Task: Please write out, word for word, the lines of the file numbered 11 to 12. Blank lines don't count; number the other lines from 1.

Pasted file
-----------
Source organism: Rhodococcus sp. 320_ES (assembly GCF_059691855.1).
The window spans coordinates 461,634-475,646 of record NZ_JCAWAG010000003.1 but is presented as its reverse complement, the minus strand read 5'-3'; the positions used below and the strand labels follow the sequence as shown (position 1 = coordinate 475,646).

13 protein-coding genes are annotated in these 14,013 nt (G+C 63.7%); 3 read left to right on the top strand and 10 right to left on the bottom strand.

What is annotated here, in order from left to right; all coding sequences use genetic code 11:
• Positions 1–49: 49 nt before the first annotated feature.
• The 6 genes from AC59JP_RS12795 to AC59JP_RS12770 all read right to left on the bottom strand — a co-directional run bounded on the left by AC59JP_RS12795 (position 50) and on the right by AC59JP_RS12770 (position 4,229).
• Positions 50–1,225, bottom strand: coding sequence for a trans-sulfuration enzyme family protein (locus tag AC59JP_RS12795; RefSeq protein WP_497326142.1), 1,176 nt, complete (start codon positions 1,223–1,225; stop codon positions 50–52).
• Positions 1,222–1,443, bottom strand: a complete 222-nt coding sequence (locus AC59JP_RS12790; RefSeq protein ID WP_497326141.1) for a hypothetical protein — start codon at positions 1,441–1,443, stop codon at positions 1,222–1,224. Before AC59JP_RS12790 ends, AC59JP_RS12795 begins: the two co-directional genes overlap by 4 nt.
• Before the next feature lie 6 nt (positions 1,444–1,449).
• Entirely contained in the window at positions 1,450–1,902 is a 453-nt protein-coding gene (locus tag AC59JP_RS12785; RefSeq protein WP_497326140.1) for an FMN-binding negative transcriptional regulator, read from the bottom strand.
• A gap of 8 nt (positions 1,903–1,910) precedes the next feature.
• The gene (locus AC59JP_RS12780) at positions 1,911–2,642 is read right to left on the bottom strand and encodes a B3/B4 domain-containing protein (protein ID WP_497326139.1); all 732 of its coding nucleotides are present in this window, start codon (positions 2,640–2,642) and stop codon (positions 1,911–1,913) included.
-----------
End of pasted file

• A gap of 8 nt (positions 1,903–1,910) precedes the next feature.
• The gene (locus AC59JP_RS12780) at positions 1,911–2,642 is read right to left on the bottom strand and encodes a B3/B4 domain-containing protein (protein ID WP_497326139.1); all 732 of its coding nucleotides are present in this window, start codon (positions 2,640–2,642) and stop codon (positions 1,911–1,913) included.